The limitations of not being able to provide a simple interface for both controlling and providing real-time feed together with the very high cost ($25,000 to $50,000) resulted in the selection of the AR.Drone, developed by the company Parrot™, as a drone platform for this research (Figure 1). It is the first quadricopter that can be controlled by an iPhone/ iPodTouch/ iPad device through its onboard Wi-Fi system (AR.Drone website). It was initially designed for the Apple iOS platform but now it can also be controlled with any Android device or even a computer and a joystick. Besides its affordable price, this consumer grade drone has some features that qualified it as a prototype of an ideal safety assistant drone. A major feature that is very useful in this research is real time video streaming. Dual cameras are embedded, one on the front and one underneath facing the ground, which help the operator to control the drone through the Wi-Fi connection. As an applied example, some engineers in New Zealand used this quadricopter to examine and film the front of the Roman Catholic Cathedral in Christchurch that was damaged in the 22nd of February 2011 earthquake (Zibreg 2011). Krajnik et al. (2011) has declared that many universities and research institutions have started using this device as an experimental platform in different researches such as autonomous surveillance/navigation (Faigl et al. 2010), human-machine interaction (Ng and Sharlin 2011), and even as a sport assistant by providing athletes with external imagery of their actions (Higuchi et al. 2011). The relevant specifications of the AR.Drone are listed in Table 2


Drone Control (version 1.6.1) by Kammerer (2011), AR.PowerFlight (version 1.2) by Baeumle (2010), Drone Master (version 1.2) by Logic Consulting LLC (2011), Drone Captain (version 1.5) by New Wave Industries Inc. (2011), Flight Record (version 1.6.2) by All About Jake LLC (2011) and Free Flight (1.9.1) by Parrot (2011) are among the various applications developed for controlling the AR.Drone through iPhone/iPad devices. Of these applications, Free Flight was the first application created for the Parrot AR.Drone (AR.Drone website). Since this application was not capable of video recording or taking still pictures, and these features were required for performing the evaluations, another application called Flight Record, which did not have those limitations about video recording and taking images, was used in this research.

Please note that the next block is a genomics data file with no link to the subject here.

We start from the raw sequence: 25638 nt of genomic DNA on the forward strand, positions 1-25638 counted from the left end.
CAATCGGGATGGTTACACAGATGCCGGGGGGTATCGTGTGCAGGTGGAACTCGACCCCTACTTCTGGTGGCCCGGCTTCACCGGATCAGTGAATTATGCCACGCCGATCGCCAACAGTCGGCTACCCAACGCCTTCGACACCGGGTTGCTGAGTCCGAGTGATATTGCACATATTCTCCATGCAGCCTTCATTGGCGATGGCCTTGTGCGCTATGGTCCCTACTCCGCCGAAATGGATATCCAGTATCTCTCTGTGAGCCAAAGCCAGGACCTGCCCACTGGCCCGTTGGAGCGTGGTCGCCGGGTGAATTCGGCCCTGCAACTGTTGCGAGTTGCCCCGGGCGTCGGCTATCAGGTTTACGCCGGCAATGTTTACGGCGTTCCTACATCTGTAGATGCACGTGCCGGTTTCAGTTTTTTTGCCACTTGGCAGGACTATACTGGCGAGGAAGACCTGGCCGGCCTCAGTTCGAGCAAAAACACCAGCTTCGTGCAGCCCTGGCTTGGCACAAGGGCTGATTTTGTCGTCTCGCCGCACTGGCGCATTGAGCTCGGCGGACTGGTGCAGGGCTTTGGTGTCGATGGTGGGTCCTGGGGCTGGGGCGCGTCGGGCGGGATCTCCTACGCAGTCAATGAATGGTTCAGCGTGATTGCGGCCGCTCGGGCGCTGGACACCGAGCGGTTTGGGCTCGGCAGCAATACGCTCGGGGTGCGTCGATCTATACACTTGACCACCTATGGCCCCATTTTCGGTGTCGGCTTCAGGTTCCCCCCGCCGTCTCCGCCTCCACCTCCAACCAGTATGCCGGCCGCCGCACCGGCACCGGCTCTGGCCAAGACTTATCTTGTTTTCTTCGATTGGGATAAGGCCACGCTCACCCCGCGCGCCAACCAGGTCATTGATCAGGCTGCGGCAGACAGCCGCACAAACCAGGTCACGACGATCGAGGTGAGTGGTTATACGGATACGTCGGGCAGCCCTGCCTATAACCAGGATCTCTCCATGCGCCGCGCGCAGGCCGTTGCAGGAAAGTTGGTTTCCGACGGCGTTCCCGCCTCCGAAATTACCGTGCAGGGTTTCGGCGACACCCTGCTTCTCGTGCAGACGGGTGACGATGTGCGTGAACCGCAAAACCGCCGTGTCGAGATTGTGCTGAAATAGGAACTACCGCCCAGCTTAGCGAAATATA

1.3 Usability and User-Centered Systems

Systems have traditionally been designed and developed through a technology-center perspective (Endsley et al. 2003). In such a perspective the designers would accept the technology as is and would try to apply the very same technology in different domains without considering the very important element of the ultimate end-user (human). In a technology-centered perspective, the end user and all its requirements would be considered improperly identical in different domains. In this research, a user-centered approach was employed. Unlike the technology-centered approach, the very first issue that should be resolved in a user-center perspective is whether the technology is usable considering the real users’ experience and their own requirements in a specific domain. This user-centered usabilitybased step would provide a grounded base for understanding the requirements for practical application of the technology in a domain. Having the drone technology might seem very useful for safety inspection practices but the very first issue that should be resolved is whether this technology would be usable for both safety managers and construction workers. A usable system should be easy to use and learn to work with while having the least number of design errors that makes it efficient enough to be ideally used. 

As Figure 2 illustrates and already discussed in section 1.1, within the current construction environment the safety managers usually have direct face-to-face and vocal interaction with construction workers. But using the drone technology would change this direct interaction between workers and safety managers by adding the two elements of aerial drone and the user interface to the interaction process (Figure 3). The aerial drone part of the drone system would usually fly as a safety assistant over the jobsite and would provide a real-time view of the jobsite on the safety manager’s mobile handheld device (user interface).

   In such new condition, workers would see the drones flying around the jobsite and they would have to interact with them as they would interact with a safety manager. At the same time, the safety manager would get a real-time view of the jobsite and workers on the interface of the drone system. This interactive window of the jobsite would be a safety manager’s center for interaction with workers and performing inspection tasks. Having the drone technology for construction safety practices embeds two parts, the aerial drone and the user interface. The construction workers usually interact with the aerial drone part of the drone technology while the safety managers would mostly interact with the user interface part. The focus of this research is on the safety inspection part and how a drone can play the role of a safety inspection assistant. In such environment, where approximately all the safety manager’s interaction with the drone technology would happen within the interactive physical interface of the system, concentrating on the user interface is justified. The user-centered approach together with the usability assessment scope of this research led to two different usability assessments and safety manager’s user experience measurement while performing a safety related task using the system